We rescued a Quaker parrot!
A rescue indeed, "Petrie", is not very tame, is on a bad diet, and has a severe fear of hands. The rescue we got him from actually made his issues worse. And we almost didnt get him at all!
I prefer to rescue. There are too many pets needing a home for me to allow myself to purchase from a breeder (though theres nothing wrong with that!) Rescues have enriched my life with their resiliency, forgiveness of the humans that cared for them, and the appreciation and love they show when you finally treat them with love and respect. That said, rescues can be A LOT more work. Usually you dont know their history, or exact age and they tend to come with at least some behavior problems due to being mistreated or rehomed. This usually turns most people away, but most behavior problems can be worked through and the history and age matter less the more you get to know them. Ive fostered several rescues, but Petrie would be the 2nd one I adopt. Our first adoption, Rex, is such an amazing dog, beyond what we could've hoped for and yet the first week we brought him home, I really, REALLY wanted to take him back. In the future, Ill write a post about his story and how we got where we are with him now, but I figured I should write about Petrie, as its happening, while its all fresh and real.
Why we chose Petrie
Though I love my dogs deeply, my favorite species are birds. Specifically parrots and waterfowl. After my first Quaker passed away from an unknown disease in 2010, I hardly felt ready for another bird right away. It was harder on me than I imagined it would be. Fast forward 8 years and I finally felt ready. I had researched new information on bird care, nutrition, and training and realized we've come a long way in almost a decade. I really wanted a Macaw, but due to our current situation, we decided we just couldn't commit to larger bird at this time. Florida having so many bird sanctuaries, I was surprised to find Houston barely had any, and none were close by. Many months of searching, calling and asking, I resorted to facebook. Inquired to several places about birds available for adoption - none responded. Soon after, I gave up. I decided to stop looking, but was open to it if the opportunity to adopt came along. Several weeks later I get a message - "I have a Quaker".
The "parrot rescue" that contacted me said she had a 15mo old Quaker parrot who was very sweet. After asking many questions, I found out Petrie was not used to human contact & thus did not know how to step up. Previous owners kept her in her cage 24/7 with little interaction outside of feeding & cage cleaning. Petrie's wings were also clipped. Upon meeting Petrie, my first thought was how small this quaker parrot was. Much smaller than any I'd seen before and it was concerning because at 15mo parrots are pretty much done growing. When I mentioned Petrie's size, she confidently told me Petrie was nowhere near done growing and that she knew this from her previous experience working with a breeder.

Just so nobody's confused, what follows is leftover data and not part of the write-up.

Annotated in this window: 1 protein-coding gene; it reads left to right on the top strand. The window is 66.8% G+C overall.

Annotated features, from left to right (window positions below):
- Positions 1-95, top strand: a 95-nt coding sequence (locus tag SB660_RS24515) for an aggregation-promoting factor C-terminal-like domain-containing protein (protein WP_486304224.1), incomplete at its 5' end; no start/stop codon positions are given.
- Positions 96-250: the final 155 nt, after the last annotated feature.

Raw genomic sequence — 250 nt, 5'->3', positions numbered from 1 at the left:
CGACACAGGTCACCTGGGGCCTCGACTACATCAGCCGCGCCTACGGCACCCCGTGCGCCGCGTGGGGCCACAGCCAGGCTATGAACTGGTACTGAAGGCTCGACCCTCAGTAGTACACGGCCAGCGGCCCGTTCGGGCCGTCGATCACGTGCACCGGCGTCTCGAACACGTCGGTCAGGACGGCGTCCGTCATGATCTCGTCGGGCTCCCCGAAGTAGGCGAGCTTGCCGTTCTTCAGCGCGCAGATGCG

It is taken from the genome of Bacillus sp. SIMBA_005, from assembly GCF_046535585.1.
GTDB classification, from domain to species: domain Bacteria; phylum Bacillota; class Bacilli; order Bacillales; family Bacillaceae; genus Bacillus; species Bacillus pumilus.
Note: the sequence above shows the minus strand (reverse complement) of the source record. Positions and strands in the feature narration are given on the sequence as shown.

This is when I realized the rescue person was not knowledgeable and therefore couldn't possibly be trusted to guarantee me a healthy bird. So we went home that night and were torn about the choice to be made. My husband, less emotionally invested in the idea of a bird, clearly saw the situation as shady and didn't think we should adopt Petrie. I myself agreed - this is not the kind of "rescue" I want to support. However, Petrie still needed a home and after meeting the cute little ball of feathers I couldn't make the rational choice to say no. Things got shadier with the seller, not someone I would call a rescuer anymore.
Regardless, I still fought to adopt Petrie, which the seller eventually, reluctantly allowed us to do. I braced myself for a super sickly bird.
After bringing Petrie home, I realized he had a real fear of hands. Ever the gentle soul, he never bit us, but would panic anytime our hands came close. We later found out that the seller had toweled him everyday to force him to come out of the cage. No wonder he wanted nothing to do with hands. Sigh. What's done is done. We will work on it.